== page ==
Women Entrepreneurs: Be Your Own Boss

By Tisha Hammond

We all know someone who’s taken advice to heart from a person with no apparent goals or visions and a stat sheet that boasts a perfect score for repeatedly passing over opportunities. Truth be told, someone reading this may know that person intimately. However, next time you get the urge to shake some sense into her, breathe deep and instead count to 20—as in 20 jewels to add to the crowns of women entrepreneurs.

Consider these mentoring moments as a compass when your limits are challenged in pursuit of entrepreneurship as a career choice. Since entrepreneurial careers cannot be packaged as certain titles, experiences, industries and salaries, Career Mastered Magazine called upon two experts for words of wisdom: Natalie Williams and Tanya R. Allen.

NATALIE WILLIAMS is the Executive Director of the Women’s Business Center of Charlotte (WBCC). She is responsible for providing strategic oversight concerning the WBCC vision, educational programming, staff and budget. Natalie holds a Bachelor of Science in Business Management, which she pursued as a mature, working adult. This life principle, “If I can only help but one person, then my living is not in vain,” keeps her focused. Her wisdom is born from life experiences as a wife of 31 years, a mother of three and a deeply engaged aunt. Natalie’s business acumen was first developed by a need to be industrious at home. Make room in your crown for her 10 jewels:  

1.  Identify who you are and never allow anyone to change you.
2. If you never make a mistake, you’ve never lived.
3. Determine to be grateful for where you come from. Never despise small beginnings.
4. Do not be so quick to disqualify yourself. When complimented, reply with a, “Thank you.”
5. Invest in professional development. It’s okay to pay for training for something you don’t know.
6. Failure to write a business plan is a failure to grow.
7. Learn to manage your finances. Understand cashflow and balance sheets.
8. Start your business in a measurable way. Measure by the growth of your customer base, self-satisfaction, revenue and social media metrics. Account for “sweat equity.”
9. Surround yourself with key people who embrace small business development so well that it’s nearly impossible to fail. “You can’t do everything in your business. You need a team to elevate the visionary.”
10. “You should not have to choose between your family and career. Find your peace and find it in increments, if necessary, so it’s not detrimental to your family.”


The next pearls of wisdom are offered by TANYA R. ALLEN. Over a 30+ year period, she acquired expertise in business and product development,offshore manufacturing, distribution, strategic marketing and customer relationship management. Tanya is known for developing and patenting ForeverFresh® disposable undergarments and for her numerous retail partnerships at Detroit Metropolitan Airport. She is a highly-esteemed past president of the National Association of Women Business Owners (NAWBO) Greater Detroit Chapter and currently serves on the national board, as well as the Warriors Trust Fund board. She is an alumna of the Minority Business Executive Program at Amos Tuck School, Dartmouth College and Leadership Detroit Class XXIII. Tanya has four children, one granddaughter and these 10 jewels for you:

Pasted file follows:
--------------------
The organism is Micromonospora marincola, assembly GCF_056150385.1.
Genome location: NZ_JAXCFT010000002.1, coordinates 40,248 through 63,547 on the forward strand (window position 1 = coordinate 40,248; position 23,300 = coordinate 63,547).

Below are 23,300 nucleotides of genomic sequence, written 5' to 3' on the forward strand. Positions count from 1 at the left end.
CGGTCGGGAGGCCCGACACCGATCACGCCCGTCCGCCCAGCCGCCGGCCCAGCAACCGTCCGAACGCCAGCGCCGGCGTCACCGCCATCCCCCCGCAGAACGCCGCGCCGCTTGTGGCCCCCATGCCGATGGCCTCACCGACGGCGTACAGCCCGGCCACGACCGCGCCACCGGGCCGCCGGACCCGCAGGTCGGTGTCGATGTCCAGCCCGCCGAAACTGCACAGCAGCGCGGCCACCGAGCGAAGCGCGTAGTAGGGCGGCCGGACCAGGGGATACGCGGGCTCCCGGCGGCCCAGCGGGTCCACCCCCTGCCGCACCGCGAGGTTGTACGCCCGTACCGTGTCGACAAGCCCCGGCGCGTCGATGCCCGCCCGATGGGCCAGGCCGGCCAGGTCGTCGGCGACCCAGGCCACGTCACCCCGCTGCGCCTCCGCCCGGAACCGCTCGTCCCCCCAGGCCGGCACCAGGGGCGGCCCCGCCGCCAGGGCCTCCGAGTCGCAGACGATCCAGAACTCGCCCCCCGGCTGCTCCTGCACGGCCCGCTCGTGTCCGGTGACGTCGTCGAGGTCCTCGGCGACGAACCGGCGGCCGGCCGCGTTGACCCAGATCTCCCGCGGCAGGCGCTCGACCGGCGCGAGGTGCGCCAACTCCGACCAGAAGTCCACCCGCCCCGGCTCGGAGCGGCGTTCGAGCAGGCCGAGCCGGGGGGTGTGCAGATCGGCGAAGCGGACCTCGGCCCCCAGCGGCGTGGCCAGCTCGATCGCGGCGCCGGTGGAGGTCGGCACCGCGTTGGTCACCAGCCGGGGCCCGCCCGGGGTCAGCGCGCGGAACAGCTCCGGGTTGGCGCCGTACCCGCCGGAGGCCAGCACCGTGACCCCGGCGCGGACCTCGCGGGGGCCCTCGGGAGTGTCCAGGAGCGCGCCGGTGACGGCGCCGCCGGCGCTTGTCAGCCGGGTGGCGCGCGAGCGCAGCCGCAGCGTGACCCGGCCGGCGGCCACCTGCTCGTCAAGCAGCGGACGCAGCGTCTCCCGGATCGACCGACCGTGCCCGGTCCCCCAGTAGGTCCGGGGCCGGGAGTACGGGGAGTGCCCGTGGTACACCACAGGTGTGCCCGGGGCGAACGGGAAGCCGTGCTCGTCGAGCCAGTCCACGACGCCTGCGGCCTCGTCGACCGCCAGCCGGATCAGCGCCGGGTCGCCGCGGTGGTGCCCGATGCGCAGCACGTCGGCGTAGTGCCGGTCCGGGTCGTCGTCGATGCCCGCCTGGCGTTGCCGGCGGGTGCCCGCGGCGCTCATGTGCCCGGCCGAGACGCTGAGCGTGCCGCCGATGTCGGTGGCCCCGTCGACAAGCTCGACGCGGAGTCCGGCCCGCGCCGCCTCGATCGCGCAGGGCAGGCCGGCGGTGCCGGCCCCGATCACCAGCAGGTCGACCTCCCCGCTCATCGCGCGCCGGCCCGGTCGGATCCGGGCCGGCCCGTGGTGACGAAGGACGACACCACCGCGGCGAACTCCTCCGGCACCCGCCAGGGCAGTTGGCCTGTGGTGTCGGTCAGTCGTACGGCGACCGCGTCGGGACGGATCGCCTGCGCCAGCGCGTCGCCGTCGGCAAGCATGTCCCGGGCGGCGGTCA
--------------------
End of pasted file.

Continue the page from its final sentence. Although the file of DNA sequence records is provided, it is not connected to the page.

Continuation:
1. Take time for yourself. Put you on your calendar.
2. Always bring your authentic self to the table, a lesson taken from Morgan Stanley Executive, Carla Harris.
3. “No,” is not a bad word. Sometimes you must turn down requests and opportunities.
4. Be open to advice and constructive criticism, no matter how long you are in business.
5. One of your best business tools is your intuition. Don’t dismiss it!
6. Successful people have had major setbacks. Value your failures and mistakes. Discomfort and pain can spur tremendous growth.
7. Get a mentor and be a mentor. You don’t necessarily have to know your mentor. “I mentor young women and entrepreneurs as a matter of course. For me, giving is so much more rewarding than receiving.”
8. Never stop learning. Keep up with current events, especially in your area of business.
9. Get comfortable with embracing your abilities. Don’t underestimate your talents.
10. Surround yourself with like-minded women. We have unique business challenges. Organizations, like the NAWBO, can provide support, education, advocacy and lasting relationships.

Remember ladies, even after a tough day, you can always say, “I love my boss” when you work for yourself. x


Tisha L. Hammond is known as “The Small Business Cheerleader” and holds a degree in Criminal Justice/Business from Coppin State University (HBCU). Her “Pep Talk” small business advice column is featured in Entrepreneur& Executive Magazine. She currently resides and operates a business consulting company in Farmington Hills, MI.

Lisa Wicker
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